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Darwin Correspondence Project

From Arthur Nicols   21 February 1873

11. Church Row. | Hampstead N. W

Feby. 21st 1873.

Dear Sir.

I have read with interest Dr Huggins’s letter with your introduction to it in “Nature”.1 Is it not just possible that in all the cases mentioned a nervous temperament in this family of dogs was suddenly and painfully excited by the smell of meat; just as some persons are excited by the smell of cheese: leaving only the temperament to be inherited. Mr Wallace makes in his letter of this week to “Nature” a most ingenious hypothesis for the “homing” faculty in Animals2—basing it on association through the sense of smell—but as long as we do not know that this sense is so used, is it not more probable that the animals taken from home blindfold had had some previous experimental knowledge of the country passed over, though, through inattention to their habits, we have not observed the means by which they acquired it?

I cannot get a good case of “homing” where the following conditions have been undoubtedly fulfilled. 1. That the animal is known certainly to have had no opportunity, either alone or with some person, of acquiring any knowledge of the road. 2. That the return has been effected within such a time as the animal would ordinarily have occupied in travelling the distance. People let their dogs wander about the country on their own business until nearly full grown. (I know that they travel many miles on their own account) then give them away to some person, say 20 miles off, and are astonished(!) to see the animals come back in a few days (not hours) emaciated and dirty and with their nails worn down to the quick. In fact just as they have been poking about like a man in the dark to find a landmark. But a little touching up perhaps sends the story into a respectable journal, deprived of all the data by which we can recognize its true significance. A case occurred lately in this house which looked like an undoubted case of “homing” and I allowed many persons to think so; and no one in the world besides myself happened to have seen how the experimental knowledge was gained. I have published my account of the case with the explanation and others have published it without.3

I cannot satisfy myself of a single instance where conditions 1 and. 2 have been fulfilled and until then I must believe that these cases no more show instinct than does the “homing” of the pigeon.

With apologies for troubling you I am, Dear Sir, yours faithfully Arthur Nicols.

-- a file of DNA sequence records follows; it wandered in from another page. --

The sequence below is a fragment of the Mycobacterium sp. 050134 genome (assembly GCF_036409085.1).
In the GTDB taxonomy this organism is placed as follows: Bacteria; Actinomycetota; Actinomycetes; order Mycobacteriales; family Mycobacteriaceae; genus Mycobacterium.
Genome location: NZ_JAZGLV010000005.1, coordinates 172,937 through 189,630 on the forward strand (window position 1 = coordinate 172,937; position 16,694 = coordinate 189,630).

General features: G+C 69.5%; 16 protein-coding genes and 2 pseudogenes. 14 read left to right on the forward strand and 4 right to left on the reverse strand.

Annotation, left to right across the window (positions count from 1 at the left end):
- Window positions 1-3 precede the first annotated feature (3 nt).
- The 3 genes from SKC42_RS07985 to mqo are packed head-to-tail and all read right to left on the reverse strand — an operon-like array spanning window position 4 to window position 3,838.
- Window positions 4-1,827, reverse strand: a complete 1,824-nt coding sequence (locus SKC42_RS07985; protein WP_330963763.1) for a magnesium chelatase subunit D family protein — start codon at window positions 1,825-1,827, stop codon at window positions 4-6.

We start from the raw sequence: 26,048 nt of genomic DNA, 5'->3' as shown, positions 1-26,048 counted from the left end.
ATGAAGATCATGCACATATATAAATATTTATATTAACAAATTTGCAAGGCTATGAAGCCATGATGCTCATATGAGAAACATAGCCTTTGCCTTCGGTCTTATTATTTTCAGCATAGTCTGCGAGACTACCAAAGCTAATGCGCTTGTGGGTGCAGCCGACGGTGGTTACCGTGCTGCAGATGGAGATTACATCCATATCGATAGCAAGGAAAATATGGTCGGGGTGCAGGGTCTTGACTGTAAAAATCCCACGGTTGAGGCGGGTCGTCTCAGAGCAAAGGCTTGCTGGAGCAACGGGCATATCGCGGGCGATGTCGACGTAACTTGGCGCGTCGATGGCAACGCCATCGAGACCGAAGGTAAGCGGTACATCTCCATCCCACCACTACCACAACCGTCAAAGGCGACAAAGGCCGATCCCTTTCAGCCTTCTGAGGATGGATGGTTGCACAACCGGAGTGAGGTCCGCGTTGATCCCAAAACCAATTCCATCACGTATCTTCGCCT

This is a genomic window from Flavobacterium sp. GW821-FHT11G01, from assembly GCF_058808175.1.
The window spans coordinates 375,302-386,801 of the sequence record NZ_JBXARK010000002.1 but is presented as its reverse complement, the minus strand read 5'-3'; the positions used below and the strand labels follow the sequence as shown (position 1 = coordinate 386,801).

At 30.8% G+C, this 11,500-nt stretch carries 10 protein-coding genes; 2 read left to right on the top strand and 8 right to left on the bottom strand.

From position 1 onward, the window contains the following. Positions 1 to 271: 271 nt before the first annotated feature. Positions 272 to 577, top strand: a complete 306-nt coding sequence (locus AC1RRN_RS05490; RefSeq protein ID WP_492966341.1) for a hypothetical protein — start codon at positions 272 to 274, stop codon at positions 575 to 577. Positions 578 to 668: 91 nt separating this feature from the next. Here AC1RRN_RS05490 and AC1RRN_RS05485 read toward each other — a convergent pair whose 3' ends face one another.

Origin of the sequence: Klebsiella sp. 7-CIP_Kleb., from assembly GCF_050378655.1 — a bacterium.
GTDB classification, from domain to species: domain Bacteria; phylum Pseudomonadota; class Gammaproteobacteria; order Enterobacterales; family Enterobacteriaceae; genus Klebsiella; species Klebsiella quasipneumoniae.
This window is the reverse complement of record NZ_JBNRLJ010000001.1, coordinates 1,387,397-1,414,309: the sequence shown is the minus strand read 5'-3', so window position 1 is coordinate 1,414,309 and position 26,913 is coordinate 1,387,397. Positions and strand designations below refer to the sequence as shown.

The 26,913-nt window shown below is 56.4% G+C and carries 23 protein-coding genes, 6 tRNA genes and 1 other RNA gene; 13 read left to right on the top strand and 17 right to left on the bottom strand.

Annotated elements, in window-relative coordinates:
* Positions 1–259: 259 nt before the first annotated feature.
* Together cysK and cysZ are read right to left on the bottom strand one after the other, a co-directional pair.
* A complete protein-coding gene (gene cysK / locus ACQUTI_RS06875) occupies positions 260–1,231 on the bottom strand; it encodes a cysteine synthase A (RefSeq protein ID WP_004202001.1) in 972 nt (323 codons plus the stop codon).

To | Charles Darwin— Esq. FRS etc


See letter to Nature, [before 13 February 1873]. The reference is to William Huggins.
Alfred Russel Wallace’s letter on inherited feeling appeared in Nature, 20 February 1873, p. 303. Wallace suggested that the antipathy to butchers in dogs mentioned in Huggins’s letter could have resulted from inheriting a sensitivity to a smell associated with pain, on the assumption that an ancestor of the dogs had been mistreated by butchers. He further suggested that an acute sense of smell was responsible for the homing ability displayed by some animals.
Nicols’s published account has not been identified, but in Natural history sketches among the Carnivora (Nicols 1885, pp. 195–6), Nicols related the story of a dog that supposedly had returned home to Hampstead after being given to someone in Essex. Nicols mentioned that an account of the incident had been published before he discovered that the dog had not, in fact, made the whole journey, but had been transported back to London and then found its way home by no doubt familiar routes.


Nicols, Arthur. 1885. Natural history sketches among the Carnivora wild and domesticated: with observations on their habits and mental faculties. London: L. Upcott Gill.


Comments on CD’s and William Huggins’ letter in Nature on "Inherited instinct" [Collected papers 2: 170–1]

and on A. R. Wallace’s letter on the homing faculty of animals. Believes many instances of homing are less remarkable than they appear.

Letter details

Letter no.
Robert Arthur (Arthur) Nicols
Charles Robert Darwin
Sent from
Source of text
DAR 172: 60
Physical description

Please cite as

Darwin Correspondence Project, “Letter no. 8780,” accessed on 26 May 2020,

Also published in The Correspondence of Charles Darwin, vol. 21